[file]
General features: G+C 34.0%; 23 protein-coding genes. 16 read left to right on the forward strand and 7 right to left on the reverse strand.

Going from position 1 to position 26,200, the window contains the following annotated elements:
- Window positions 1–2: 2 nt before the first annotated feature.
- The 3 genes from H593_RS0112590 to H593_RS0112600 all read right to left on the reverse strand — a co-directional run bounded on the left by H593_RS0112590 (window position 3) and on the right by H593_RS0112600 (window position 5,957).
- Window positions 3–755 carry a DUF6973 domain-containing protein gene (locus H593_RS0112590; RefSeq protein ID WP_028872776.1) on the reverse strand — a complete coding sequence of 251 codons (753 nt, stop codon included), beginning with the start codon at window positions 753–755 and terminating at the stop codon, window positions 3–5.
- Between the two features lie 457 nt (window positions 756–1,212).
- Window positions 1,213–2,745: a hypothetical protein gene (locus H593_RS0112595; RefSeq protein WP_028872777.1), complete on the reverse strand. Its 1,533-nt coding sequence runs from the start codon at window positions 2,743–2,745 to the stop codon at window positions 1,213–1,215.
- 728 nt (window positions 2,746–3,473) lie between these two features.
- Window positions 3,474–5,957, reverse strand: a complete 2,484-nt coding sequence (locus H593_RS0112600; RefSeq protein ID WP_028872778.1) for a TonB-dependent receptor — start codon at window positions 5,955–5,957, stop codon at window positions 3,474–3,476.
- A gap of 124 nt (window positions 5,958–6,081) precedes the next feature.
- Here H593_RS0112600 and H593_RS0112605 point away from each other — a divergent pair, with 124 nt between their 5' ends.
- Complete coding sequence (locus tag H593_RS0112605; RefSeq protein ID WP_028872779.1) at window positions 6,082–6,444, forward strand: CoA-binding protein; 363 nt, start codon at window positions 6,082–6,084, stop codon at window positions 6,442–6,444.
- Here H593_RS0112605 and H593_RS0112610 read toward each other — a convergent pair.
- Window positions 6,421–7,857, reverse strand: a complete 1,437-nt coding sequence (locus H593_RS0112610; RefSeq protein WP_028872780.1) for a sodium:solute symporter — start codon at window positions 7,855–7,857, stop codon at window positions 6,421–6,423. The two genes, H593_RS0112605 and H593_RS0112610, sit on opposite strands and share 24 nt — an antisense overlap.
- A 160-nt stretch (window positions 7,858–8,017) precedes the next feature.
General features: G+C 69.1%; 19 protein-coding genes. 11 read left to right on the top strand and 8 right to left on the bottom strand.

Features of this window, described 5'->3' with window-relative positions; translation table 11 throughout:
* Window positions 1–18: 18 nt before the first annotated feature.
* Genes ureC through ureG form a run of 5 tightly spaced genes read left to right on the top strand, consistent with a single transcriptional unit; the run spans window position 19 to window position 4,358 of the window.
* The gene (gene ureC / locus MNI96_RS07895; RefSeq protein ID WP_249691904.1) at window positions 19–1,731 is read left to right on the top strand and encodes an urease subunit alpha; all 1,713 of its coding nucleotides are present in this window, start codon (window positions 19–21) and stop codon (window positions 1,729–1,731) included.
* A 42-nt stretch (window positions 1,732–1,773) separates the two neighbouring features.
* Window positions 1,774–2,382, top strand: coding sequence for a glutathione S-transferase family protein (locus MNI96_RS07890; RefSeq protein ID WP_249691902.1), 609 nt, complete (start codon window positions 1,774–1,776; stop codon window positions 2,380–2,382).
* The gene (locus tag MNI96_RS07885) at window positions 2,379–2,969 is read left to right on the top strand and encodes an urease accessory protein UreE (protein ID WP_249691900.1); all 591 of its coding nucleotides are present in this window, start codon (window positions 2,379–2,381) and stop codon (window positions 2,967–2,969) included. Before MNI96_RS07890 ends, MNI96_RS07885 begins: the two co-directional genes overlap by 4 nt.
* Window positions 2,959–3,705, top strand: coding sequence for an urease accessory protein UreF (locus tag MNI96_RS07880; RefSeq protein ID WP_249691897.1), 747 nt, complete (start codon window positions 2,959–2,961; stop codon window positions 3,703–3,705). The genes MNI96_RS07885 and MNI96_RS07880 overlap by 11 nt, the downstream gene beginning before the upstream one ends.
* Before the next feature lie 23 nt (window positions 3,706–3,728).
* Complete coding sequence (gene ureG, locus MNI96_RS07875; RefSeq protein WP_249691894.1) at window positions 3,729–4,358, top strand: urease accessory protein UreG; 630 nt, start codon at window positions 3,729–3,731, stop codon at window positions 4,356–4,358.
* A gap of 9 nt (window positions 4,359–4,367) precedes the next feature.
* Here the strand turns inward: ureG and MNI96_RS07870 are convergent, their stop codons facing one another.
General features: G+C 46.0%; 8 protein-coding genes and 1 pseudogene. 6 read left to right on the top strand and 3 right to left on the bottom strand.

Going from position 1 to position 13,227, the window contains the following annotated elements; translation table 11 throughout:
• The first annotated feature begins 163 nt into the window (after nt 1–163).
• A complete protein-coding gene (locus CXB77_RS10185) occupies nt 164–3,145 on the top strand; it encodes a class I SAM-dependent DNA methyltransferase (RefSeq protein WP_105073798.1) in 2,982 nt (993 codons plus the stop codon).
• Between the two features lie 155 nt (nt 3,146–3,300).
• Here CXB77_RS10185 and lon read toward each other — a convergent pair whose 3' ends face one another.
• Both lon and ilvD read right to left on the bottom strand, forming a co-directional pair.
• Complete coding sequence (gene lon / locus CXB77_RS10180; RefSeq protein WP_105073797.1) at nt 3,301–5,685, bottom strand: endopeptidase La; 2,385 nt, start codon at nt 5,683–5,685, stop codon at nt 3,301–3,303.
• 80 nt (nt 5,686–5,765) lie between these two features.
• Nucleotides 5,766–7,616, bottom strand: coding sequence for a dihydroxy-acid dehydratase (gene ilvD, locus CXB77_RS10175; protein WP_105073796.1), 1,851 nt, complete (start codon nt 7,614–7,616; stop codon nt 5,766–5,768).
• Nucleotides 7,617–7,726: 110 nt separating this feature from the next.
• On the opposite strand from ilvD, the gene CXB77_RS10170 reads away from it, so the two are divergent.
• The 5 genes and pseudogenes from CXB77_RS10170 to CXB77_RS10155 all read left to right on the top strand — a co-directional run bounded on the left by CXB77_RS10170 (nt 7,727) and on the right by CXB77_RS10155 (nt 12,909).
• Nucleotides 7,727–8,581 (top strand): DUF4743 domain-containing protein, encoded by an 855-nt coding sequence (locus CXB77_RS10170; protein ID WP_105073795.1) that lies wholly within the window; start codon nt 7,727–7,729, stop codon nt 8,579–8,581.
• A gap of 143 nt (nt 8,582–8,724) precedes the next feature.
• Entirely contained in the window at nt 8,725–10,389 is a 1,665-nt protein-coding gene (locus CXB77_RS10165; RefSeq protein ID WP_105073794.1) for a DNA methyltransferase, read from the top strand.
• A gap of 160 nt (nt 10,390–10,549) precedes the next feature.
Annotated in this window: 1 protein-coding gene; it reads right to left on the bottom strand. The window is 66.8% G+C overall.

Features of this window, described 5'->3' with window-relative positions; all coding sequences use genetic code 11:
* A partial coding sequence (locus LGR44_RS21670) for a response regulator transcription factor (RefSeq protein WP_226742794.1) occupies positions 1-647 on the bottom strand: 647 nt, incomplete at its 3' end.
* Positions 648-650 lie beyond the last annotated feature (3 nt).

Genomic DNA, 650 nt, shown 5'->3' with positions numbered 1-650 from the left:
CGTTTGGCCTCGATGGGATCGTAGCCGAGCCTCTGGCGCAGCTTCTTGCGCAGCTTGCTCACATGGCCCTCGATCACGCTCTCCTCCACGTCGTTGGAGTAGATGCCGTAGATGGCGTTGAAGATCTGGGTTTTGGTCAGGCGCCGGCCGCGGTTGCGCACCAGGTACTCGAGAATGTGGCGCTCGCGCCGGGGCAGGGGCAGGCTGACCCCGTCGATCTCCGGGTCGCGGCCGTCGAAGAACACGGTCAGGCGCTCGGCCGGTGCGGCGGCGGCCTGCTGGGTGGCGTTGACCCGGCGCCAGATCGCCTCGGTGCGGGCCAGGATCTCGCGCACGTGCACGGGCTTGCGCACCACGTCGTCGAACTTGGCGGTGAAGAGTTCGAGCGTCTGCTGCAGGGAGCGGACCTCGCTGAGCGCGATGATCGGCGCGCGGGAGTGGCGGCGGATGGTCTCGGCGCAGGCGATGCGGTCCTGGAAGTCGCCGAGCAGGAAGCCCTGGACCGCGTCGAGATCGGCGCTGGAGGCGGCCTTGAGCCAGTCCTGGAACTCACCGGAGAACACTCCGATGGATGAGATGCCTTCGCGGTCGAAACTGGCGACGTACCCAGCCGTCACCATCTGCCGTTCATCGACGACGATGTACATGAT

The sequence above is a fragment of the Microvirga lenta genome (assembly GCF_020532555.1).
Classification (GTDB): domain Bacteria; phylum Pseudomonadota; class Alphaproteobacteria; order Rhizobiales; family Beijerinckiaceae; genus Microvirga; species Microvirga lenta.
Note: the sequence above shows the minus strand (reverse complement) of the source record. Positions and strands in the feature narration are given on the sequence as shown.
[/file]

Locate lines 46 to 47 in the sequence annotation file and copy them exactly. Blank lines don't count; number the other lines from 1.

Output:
Annotated in this window: 1 protein-coding gene; it reads right to left on the bottom strand. The window is 66.8% G+C overall.

Features of this window, described 5'->3' with window-relative positions; all coding sequences use genetic code 11: